On July 16, 2018 Le’veon Bell tweeted, “…[B]ut trust me, 2018 will be my best season to date…” This was shared shortly after news broke that Bell and the Pittsburgh Steelers did not come to an agreement regarding his franchise tag contract. There have been many more discussions over the contract since then, but as of now, Bell has yet to sign anything. Although, recently he said that he has the intention to come back during the Week 7 bye and play Week 8, but those are rumors.
Bell’s reluctance to sign his contract means that he has cost himself over $3.4 million across the four weeks he has sat out. Other teams see this, too, of course. To them, Bell is making himself $852,000 cheaper every week he continues to play hardball with his team, giving them the incentive to hold out on picking him up in a trade. And with Bell’s recent statement, “I’ll continue to be the ‘bad guy’ for ALL of us,” it seems like he has no immediate intention of resolving the dispute and coming back to the game. This all makes it a little hard for the 2018 season to be Bell’s best.
Bell’s absence hasn’t gone unnoticed by anyone. Weekly, the focus seems to be on the rushing offense of the Steelers. The commentators are often quick to point out what the Steelers offense is lacking without Bell’s skill, both on the ground and in the air. However, like we saw in week one, the rush game can still be explosive without him. Against the Browns, James Conner posted 135 rushing yards with two TDs. He also had 57 yards receiving, bringing his total to 192 yards from scrimmage. Those numbers are reminiscent of Bell, proving that his absence isn’t the sole reason for the Steelers 1-2-1 start to the season.
In fact, the Steelers have much bigger issues than their run game. Just on offense, Ben Roethlisberger has five interceptions in the first four games and the offensive line has allowed Ben to get sacked nine times already this season, four of which came from the opening game against Cleveland. Roethlisberger has also had a few fumbles, miscommunications with his receivers, and some overall risky plays and calls. Then there’s Juju Smith-Schuster who is the leading receiver for the team, taking the spot usually reserved for Antonio Brown. This shift has caused more internal problems within the team, inciting comments from Brown about wanting to be traded.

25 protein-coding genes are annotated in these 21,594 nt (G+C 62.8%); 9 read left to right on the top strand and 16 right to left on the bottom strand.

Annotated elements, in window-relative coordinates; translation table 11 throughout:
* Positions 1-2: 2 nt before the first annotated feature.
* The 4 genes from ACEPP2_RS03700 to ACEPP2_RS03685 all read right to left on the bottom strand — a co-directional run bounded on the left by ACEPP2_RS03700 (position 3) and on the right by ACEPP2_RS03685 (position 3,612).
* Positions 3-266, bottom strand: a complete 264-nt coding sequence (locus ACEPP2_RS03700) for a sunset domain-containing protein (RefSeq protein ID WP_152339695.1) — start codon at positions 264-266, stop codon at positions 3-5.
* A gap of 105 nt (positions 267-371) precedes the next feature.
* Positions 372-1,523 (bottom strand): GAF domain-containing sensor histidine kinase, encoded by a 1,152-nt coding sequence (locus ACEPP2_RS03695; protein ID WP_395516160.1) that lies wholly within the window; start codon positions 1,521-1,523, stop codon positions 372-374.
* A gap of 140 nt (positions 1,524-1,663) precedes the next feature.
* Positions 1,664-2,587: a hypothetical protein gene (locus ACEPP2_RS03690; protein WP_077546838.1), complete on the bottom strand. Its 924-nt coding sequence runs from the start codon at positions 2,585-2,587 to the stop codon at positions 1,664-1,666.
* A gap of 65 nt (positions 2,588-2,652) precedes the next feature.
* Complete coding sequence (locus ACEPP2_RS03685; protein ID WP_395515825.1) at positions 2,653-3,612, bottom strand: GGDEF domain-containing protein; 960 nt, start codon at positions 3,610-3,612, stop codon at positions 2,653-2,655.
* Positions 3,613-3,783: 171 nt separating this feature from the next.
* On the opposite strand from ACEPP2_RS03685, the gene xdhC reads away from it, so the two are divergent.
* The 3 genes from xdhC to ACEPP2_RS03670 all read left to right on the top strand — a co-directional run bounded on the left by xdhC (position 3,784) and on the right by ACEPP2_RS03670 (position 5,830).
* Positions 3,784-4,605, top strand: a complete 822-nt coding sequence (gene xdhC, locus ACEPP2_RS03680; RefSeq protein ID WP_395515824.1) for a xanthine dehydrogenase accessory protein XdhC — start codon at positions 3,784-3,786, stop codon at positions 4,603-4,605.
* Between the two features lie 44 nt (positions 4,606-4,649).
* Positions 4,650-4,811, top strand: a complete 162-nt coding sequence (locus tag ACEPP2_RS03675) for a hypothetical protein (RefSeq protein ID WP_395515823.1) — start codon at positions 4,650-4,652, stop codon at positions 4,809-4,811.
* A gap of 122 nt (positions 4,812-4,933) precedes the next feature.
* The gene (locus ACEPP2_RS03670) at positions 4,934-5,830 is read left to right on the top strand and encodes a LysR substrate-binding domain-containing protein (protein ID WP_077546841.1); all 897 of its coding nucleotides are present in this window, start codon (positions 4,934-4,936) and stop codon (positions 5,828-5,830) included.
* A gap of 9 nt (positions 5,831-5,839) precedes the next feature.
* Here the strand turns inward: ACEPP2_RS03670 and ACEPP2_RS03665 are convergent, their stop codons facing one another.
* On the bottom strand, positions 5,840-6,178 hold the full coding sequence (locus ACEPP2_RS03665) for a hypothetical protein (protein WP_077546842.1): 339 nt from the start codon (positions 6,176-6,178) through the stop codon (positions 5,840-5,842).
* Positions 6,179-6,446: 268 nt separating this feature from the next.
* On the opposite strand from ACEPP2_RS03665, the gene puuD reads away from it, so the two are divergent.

The Steelers’ biggest issue is their defense, mainly their pass defense. The Steelers’ secondary has allowed over 300 passing yards per game, which is 29th in the league. They’ve also allowed an average of 29 points per game, which is clearly an issue when the offense is averaging 25.5 points per game. Time after time, we see big plays being allowed down the field because the receivers aren’t being properly covered, the necessary tackles aren’t being made, and the opportunities for big stops and turnovers aren’t connecting.
The momentum and the weapons for a strong team are there, we’ve seen them in many cases: the huge second quarter comeback against the Chiefs, the powerhouse first half against the Buccaneers, and another second quarter comeback against the Ravens. The Steelers just get tired, their defense gets trampled, and with all the pressure on an already troubled offense, they struggle to make up for those shortcomings, often times ending in a tragic, avoidable loss. If the Steelers can fix those issues, they have a chance. It’s not the lack of Bell that caused them to be at the bottom of the division, it’s how the team operates as a comprehensive machine, and right now, they need to be oiled up a bit.